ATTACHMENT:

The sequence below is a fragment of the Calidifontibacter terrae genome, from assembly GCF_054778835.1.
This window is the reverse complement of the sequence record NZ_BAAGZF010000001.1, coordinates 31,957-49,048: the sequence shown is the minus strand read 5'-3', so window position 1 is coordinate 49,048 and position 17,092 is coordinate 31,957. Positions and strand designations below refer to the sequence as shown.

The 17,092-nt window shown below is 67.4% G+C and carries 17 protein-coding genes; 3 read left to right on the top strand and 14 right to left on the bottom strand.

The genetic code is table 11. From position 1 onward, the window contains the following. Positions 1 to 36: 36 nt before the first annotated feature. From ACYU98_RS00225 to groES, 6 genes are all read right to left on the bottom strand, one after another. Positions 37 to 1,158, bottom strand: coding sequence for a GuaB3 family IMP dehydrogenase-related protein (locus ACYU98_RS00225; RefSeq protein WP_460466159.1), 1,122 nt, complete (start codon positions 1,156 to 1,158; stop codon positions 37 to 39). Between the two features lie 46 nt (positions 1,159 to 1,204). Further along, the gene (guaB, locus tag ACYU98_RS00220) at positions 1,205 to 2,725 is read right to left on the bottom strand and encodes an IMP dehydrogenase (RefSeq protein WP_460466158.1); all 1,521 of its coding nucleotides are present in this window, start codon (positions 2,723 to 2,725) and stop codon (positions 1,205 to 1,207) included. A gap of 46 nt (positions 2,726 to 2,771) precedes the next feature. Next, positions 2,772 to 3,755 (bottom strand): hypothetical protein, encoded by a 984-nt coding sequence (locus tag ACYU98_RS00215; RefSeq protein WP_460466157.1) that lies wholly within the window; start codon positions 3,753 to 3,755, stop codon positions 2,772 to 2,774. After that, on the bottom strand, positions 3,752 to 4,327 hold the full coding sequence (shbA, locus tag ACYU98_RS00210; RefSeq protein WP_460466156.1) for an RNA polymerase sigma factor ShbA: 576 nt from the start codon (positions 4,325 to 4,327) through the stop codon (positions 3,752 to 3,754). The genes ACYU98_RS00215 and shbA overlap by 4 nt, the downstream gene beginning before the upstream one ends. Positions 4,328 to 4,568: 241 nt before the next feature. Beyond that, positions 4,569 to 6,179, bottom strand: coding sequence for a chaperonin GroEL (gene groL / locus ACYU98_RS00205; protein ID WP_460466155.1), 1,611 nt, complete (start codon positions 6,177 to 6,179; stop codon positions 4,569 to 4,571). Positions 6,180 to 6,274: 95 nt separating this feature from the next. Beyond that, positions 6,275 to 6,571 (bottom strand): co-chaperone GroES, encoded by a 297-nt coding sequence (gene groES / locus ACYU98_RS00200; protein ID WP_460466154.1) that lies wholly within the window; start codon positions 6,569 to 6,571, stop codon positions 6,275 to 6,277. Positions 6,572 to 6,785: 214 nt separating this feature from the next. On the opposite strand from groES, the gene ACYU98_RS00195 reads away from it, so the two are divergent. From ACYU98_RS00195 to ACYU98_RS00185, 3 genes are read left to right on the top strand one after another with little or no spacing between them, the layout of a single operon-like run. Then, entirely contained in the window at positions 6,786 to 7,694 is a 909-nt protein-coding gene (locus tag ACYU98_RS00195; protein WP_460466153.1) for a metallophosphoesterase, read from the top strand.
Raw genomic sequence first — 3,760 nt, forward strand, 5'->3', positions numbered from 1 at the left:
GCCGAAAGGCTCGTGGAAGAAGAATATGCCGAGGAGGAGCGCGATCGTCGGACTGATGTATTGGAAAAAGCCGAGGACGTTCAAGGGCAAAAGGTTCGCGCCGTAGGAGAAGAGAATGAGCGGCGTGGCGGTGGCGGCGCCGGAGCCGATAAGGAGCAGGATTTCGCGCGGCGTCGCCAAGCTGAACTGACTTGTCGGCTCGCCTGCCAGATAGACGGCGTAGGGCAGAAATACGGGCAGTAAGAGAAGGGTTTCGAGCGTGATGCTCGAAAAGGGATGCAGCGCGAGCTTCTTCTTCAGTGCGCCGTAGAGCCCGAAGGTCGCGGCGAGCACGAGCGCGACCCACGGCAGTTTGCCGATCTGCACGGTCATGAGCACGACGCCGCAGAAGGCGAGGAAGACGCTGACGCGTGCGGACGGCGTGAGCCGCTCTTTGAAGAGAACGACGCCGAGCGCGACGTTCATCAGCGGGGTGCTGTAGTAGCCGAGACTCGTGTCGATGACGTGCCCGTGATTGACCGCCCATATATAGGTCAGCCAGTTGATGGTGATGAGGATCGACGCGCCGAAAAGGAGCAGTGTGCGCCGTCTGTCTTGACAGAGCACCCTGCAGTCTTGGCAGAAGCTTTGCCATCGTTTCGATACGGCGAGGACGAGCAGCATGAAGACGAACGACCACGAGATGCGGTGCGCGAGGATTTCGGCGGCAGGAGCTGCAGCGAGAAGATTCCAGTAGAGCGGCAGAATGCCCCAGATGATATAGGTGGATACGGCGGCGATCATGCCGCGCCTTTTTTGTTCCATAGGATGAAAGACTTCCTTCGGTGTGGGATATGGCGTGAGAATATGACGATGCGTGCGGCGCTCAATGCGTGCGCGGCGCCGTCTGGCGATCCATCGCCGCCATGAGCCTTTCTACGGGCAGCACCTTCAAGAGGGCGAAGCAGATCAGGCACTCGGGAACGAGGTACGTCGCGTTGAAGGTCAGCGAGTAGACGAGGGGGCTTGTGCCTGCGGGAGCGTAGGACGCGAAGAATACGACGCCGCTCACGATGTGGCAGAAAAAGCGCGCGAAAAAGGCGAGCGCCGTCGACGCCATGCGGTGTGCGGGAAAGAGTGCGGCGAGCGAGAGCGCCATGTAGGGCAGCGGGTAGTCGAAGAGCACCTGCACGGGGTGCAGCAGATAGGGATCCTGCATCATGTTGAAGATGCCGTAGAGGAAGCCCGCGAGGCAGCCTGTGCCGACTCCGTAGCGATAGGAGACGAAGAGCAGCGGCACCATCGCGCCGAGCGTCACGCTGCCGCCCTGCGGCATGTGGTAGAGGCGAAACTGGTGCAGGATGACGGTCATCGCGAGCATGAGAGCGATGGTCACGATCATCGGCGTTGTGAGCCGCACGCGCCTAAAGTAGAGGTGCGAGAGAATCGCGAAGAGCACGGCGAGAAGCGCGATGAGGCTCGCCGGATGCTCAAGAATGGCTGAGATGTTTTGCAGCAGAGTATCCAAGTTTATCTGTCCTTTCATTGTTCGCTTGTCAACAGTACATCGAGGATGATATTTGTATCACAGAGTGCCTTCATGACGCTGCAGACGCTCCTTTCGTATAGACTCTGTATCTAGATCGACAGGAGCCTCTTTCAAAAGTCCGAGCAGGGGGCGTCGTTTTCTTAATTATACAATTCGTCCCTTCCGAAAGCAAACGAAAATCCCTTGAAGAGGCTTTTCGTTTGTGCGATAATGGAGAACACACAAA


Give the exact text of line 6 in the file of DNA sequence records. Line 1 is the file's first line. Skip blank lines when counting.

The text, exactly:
GCCGAAAGGCTCGTGGAAGAAGAATATGCCGAGGAGGAGCGCGATCGTCGGACTGATGTATTGGAAAAAGCCGAGGACGTTCAAGGGCAAAAGGTTCGCGCCGTAGGAGAAGAGAATGAGCGGCGTGGCGGTGGCGGCGCCGGAGCCGATAAGGAGCAGGATTTCGCGCGGCGTCGCCAAGCTGAACTGACTTGTCGGCTCGCCTGCCAGATAGACGGCGTAGGGCAGAAATACGGGCAGTAAGAGAAGGGTTTCGAGCGTGATGCTCGAAAAGGGATGCAGCGCGAGCTTCTTCTTCAGTGCGCCGTAGAGCCCGAAGGTCGCGGCGAGCACGAGCGCGACCCACGGCAGTTTGCCGATCTGCACGGTCATGAGCACGACGCCGCAGAAGGCGAGGAAGACGCTGACGCGTGCGGACGGCGTGAGCCGCTCTTTGAAGAGAACGACGCCGAGCGCGACGTTCATCAGCGGGGTGCTGTAGTAGCCGAGACTCGTGTCGATGACGTGCCCGTGATTGACCGCCCATATATAGGTCAGCCAGTTGATGGTGATGAGGATCGACGCGCCGAAAAGGAGCAGTGTGCGCCGTCTGTCTTGACAGAGCACCCTGCAGTCTTGGCAGAAGCTTTGCCATCGTTTCGATACGGCGAGGACGAGCAGCATGAAGACGAACGACCACGAGATGCGGTGCGCGAGGATTTCGGCGGCAGGAGCTGCAGCGAGAAGATTCCAGTAGAGCGGCAGAATGCCCCAGATGATATAGGTGGATACGGCGGCGATCATGCCGCGCCTTTTTTGTTCCATAGGATGAAAGACTTCCTTCGGTGTGGGATATGGCGTGAGAATATGACGATGCGTGCGGCGCTCAATGCGTGCGCGGCGCCGTCTGGCGATCCATCGCCGCCATGAGCCTTTCTACGGGCAGCACCTTCAAGAGGGCGAAGCAGATCAGGCACTCGGGAACGAGGTACGTCGCGTTGAAGGTCAGCGAGTAGACGAGGGGGCTTGTGCCTGCGGGAGCGTAGGACGCGAAGAATACGACGCCGCTCACGATGTGGCAGAAAAAGCGCGCGAAAAAGGCGAGCGCCGTCGACGCCATGCGGTGTGCGGGAAAGAGTGCGGCGAGCGAGAGCGCCATGTAGGGCAGCGGGTAGTCGAAGAGCACCTGCACGGGGTGCAGCAGATAGGGATCCTGCATCATGTTGAAGATGCCGTAGAGGAAGCCCGCGAGGCAGCCTGTGCCGACTCCGTAGCGATAGGAGACGAAGAGCAGCGGCACCATCGCGCCGAGCGTCACGCTGCCGCCCTGCGGCATGTGGTAGAGGCGAAACTGGTGCAGGATGACGGTCATCGCGAGCATGAGAGCGATGGTCACGATCATCGGCGTTGTGAGCCGCACGCGCCTAAAGTAGAGGTGCGAGAGAATCGCGAAGAGCACGGCGAGAAGCGCGATGAGGCTCGCCGGATGCTCAAGAATGGCTGAGATGTTTTGCAGCAGAGTATCCAAGTTTATCTGTCCTTTCATTGTTCGCTTGTCAACAGTACATCGAGGATGATATTTGTATCACAGAGTGCCTTCATGACGCTGCAGACGCTCCTTTCGTATAGACTCTGTATCTAGATCGACAGGAGCCTCTTTCAAAAGTCCGAGCAGGGGGCGTCGTTTTCTTAATTATACAATTCGTCCCTTCCGAAAGCAAACGAAAATCCCTTGAAGAGGCTTTTCGTTTGTGCGATAATGGAGAACACACAAA